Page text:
Our current global pandemic just might be teaching us about a new kind of leadership.
A number of years ago while working at Niagara College and planning a leadership retreat, our organizing committee grappled to define what we meant by leadership.
While on the surface it appeared to be a relatively straightforward question, the truth is that we initially struggled.
Ultimately though, we did agree that while management is concerned with issues of control relating to efficiency and effectiveness, leadership is required for everything that can’t be predicted or controlled.
While both management and leadership are essential for the effective functioning of organizations, businesses, and communities, leadership is more like the drive belt that you see when you open the hood of your car—the big, continuous belt that’s used to drive other devices.
There was also consensus in believing that leaders need to personally adopt and model a ‘lifelong learning perspective’, and ‘become the change they wish to see’ through collaborative, ethical, innovative, participatory and strategic responses to complex conditions, multiple accountabilities and stakeholder groups, and challenges in resourcing.
All well and good, but at the time we differed from others in our understanding of leadership because we also believed that everyone is called upon to play a leadership role, regardless of their official status within a business, organization, or community. What I’m not sure we totally understood at the time was that we were also rejecting the idea that one person had all the answers—despite their position or what they brought to it in terms of skills, knowledge, and experience.
It is that same understanding that is surfacing during the current pandemic. As George Siemens suggests with his Connectivism Theory, the learning needed for today’s leadership is too complex to take place in one person’s head.
Instead he suggests complexity means,
We need to rely on a network of people (and, increasingly technology) to store, access, and retrieve knowledge and motivate its use.
In pushing back against traditional leadership, it appears our College team was aligned with the thinking of what author Nick Petrie described as the Heroic Leader. As he explained it in his paper Future Trends in Leadership Development over 15 years ago, the ability of any single individual—regardless of how heroic or skilled he or she may be—is no longer enough to meet the complex challenges we face today.
However, Petrie also believes that with the decline of the heroic leader, comes the power and potential of collective leadership.
During a sabbatical year at Harvard, Petrie had undertaken a wide-ranging study to explore what the future of leadership development would look like. One of the key trends he identified was the shift to collective or interdependent leadership.
As Petrie explained,
The complexity of our environment increasingly calls for collaboration between various stakeholders who each hold a different aspect of the reality—and many of whom must themselves adapt and grow if the problem is to be solved. These groups (which often cross geographies, reporting lines, and organizations) need to share information, create plans, influence each other, and make decisions.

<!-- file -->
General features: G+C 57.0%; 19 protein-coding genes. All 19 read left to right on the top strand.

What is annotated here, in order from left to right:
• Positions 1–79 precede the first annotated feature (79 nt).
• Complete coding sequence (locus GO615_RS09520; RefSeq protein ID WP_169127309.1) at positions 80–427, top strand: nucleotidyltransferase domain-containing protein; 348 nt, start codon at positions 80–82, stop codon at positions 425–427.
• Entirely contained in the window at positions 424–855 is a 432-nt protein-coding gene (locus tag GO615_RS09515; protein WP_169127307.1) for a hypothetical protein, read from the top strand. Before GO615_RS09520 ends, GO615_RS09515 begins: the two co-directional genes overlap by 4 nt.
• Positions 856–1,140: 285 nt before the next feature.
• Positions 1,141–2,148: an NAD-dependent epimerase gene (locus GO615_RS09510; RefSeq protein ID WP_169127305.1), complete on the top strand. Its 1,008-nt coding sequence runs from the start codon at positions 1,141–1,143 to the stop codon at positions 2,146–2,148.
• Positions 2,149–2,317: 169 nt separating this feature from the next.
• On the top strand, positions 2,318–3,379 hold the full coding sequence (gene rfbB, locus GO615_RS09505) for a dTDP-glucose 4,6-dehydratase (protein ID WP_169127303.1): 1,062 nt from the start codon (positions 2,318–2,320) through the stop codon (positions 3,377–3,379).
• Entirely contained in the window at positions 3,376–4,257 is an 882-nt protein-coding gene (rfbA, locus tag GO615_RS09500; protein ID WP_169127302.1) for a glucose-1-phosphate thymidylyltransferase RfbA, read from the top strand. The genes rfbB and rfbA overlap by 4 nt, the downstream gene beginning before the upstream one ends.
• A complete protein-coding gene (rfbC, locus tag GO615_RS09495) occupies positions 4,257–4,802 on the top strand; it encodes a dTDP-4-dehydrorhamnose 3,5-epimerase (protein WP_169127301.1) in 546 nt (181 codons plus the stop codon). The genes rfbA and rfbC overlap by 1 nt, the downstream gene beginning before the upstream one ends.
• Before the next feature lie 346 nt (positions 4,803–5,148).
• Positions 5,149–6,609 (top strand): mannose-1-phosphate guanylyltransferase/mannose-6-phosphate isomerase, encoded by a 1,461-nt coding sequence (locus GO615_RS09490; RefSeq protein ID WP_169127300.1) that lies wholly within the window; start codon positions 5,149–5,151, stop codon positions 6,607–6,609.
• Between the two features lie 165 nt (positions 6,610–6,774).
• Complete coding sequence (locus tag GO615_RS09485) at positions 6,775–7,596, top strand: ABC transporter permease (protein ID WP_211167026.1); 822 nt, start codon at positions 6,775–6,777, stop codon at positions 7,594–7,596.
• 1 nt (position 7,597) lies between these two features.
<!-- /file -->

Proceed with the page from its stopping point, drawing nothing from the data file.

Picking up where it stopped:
While individual competencies still matter, what will become more important are networks of leaders. Making the shift to collective leadership will also mean we need to rethink how we define leadership.
Many organizational theorists have begun to reframe leadership, getting away from leadership as a person or role, to leadership as a process. As we’ve learned to explain it within the training we’re delivering via Campus for the Communities of the Future, a leader’s job is not about solving the problem on their own. Instead, it is about ensuring a process that will bring a diverse set of stakeholders together to solve it together.
Everyone can, and needs, to think of themselves as a leader. It can no longer be only about formal positions of appointed or elected authorities. As the pandemic has illustrated, who the leader is has become less important than the actual process and the networks of individuals and organizations who bring the multiple perspectives needed for thinking about a future that it has plural rather than singular solutions.
It follows then if we start to think about leadership as a shared process, rather than just an individual set of skills, we must invest in and learn new ways to help develop more leadership. It also means we need to ensure open and authentic communication, flattened hierarchies, distributed resources and decision-making, and little, if any, “command and control”.
Ultimately this approach will lead us to a new definition of leadership because the distinction between who is a leader and who is a follower will become less clear and far less important. Instead, leadership will be better defined as the process of building the relationships that result in collaborative direction, innovation, and commitment.
Maybe that ultimately means we have to be willing to say goodbye to the heroic leader while donning our own superhero cape (and maybe for now - a mask).